Roommate selection impacts college experience

By Noelle Westfall
February 24, 2010

The deadline for fall college applications is quickly approaching, making many students nervous about what their four years will hold. Along with entrance essays, financial aid papers and class registration, there is one more thing many prospective Cabrini students have on their mind: roommates.

Many say having a roommate is part of the essential college experience, because one learns how to adapt to people outside of their family and becomes more aware of different living styles. No matter what college campus you go to, there are bound to be stories of roommates who have been less than spectacular and quite often just plain rotten.

“For some extra money [my roommate] decided to take up prostitution from our dorm room,” Rachael Ryan, 2003 Moravian College graduate, said. “There was one time when I came back to our dorm room and there was a random middle-aged guy there passed out on the floor. That was one instance. All the time there were random guys coming and going.” Ryan was a freshman at the time.

“At one time I had a roommate that would wear my clothes, use my nail polishes, blow dry her hair while I was sleeping and break my dishware all while trying to get me to get kicked out of housing,” Jessie Holeva, 2009 Cabrini graduate, said. “Living together will either bring you closer or tear you apart. In this case I learned that people are not always what they seem.”

Learning to live with people, despite one’s differences, is another key factor in sharing a room while away at school. Roommates might not always respect one’s space, privacy and personal commitments.

“My roommate last year ordered Dominos like twice a day,” Mary Jacobs, sophomore communication major, said. “Now the room permanently smells like buffalo wings.” For Jacobs, a vegetarian, this was not the most pleasant living arrangement.

Living with a roommate prompts one to find ways to compose themselves with more tolerance in a way they normally wouldn’t have the opportunity to just seeing each other in classes. This is a trying period for students and, while some are willing to put up with their roommate’s idiosyncrasies, others prefer to get assistance from campus authorities.

“If a student is having roommate problems, they will speak to their residential assistant first, who will attempt to help the roommates solve their problems through mediation,” Laura Shapella, assistant director of housing operations at Cabrini, said. “If that does not work, they can have a mediation with their area coordinator. If problems still persist, the area coordinator may approve a room change.”

Sometimes help isn’t so quickly available and the student is forced to deal with their issues longer than expected. This is not the ideal situation, but with campus housing becoming more demanding there are often not enough people around to help out a distressed roomie.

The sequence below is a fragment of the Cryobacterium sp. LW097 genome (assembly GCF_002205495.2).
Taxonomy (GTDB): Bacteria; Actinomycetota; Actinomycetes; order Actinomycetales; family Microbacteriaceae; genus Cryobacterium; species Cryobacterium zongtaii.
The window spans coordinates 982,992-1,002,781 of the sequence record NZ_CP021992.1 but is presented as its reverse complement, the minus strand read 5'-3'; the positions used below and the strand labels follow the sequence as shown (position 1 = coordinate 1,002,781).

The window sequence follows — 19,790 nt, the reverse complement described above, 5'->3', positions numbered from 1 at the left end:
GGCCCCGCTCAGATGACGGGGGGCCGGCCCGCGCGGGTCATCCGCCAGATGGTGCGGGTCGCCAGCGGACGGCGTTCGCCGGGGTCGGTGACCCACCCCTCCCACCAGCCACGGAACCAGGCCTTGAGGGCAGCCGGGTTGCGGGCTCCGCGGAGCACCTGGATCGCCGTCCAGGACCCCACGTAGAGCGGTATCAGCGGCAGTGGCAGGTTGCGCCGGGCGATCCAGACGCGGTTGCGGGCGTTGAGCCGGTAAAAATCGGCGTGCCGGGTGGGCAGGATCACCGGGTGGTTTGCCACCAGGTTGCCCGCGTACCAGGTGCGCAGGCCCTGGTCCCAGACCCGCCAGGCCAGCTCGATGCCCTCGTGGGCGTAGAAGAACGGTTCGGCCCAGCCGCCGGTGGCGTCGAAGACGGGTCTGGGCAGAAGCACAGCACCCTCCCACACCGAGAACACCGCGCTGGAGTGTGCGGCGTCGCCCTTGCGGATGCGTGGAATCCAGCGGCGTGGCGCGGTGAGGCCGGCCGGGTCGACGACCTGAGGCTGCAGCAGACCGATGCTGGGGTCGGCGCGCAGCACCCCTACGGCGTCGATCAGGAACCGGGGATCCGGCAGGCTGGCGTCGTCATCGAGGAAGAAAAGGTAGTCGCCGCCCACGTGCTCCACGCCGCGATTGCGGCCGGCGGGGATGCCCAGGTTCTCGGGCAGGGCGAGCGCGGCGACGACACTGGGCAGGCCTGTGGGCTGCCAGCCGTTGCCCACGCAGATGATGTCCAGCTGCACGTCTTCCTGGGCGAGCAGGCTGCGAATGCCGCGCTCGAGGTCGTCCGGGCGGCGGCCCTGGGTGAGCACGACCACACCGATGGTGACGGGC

“The other time it was midterms, I was sick and in between tests one day, I came back to the dorm to lie down until my next exam,” Ryan said. “I thought she was working on her paper, but I woke up practically eye-level to her and her boyfriend going at it. I pulled the covers over my head and kept thinking, ‘I do not want to see this!’ I was feeling nauseous before and that really pushed me over the edge so I just walked out of the room to the bathroom. So another girl walks in the bathroom and says ‘You know your roommate is going at it with the door wide open?’ Of course the R.A. wasn’t there.”

For freshman students at Cabrini the roommate process begins when they fill out a questionnaire answering personal questions to find a good roommate match. These questions include: what time the student goes to sleep, how they feel about having guests in the room and several other issues. There is also an option for students to participate in the Living and Learning Communities, so students are able to live near the same students for a year and take the same classes together. Upperclassmen are able to choose whom they would like to room with for the upcoming year.

“For the majority of sophomore year, I shared a four-person room with one excellent roomie- very courteous, fun loving and quite often naked,” Holeva said. “Yes, I had the ‘naked roommate.’ I’d walk in and she’d be sitting around eating cereal in the buff. She’s so easygoing that I doubt she’ll be fazed by me saying this.”

“Most students come to college eager to try and get along with their roommate and with a few exceptions here and there, they do,” Shapella said. “Our staff can help them learn to communicate better with their roommate, making for a more pleasant living experience.”

It’s important to weigh all the risks and benefits involved in a roommate situation. With a roommate there are more potential headaches, but less financial burden. Living alone is pricier, but can give much needed solitude. It all depends on what kinds of stress a person can take. A bad living situation can change one’s college experience for the worse, but there are benefits to a tough dorm assignment as well.

“It teaches you a lot about people and helps you grow up,” Holeva said. “I think to gain the full college experience you need to be submerged in the lifestyle and being cramped with another person in a small living space is part of the rite of passage.”

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Noelle Westfall

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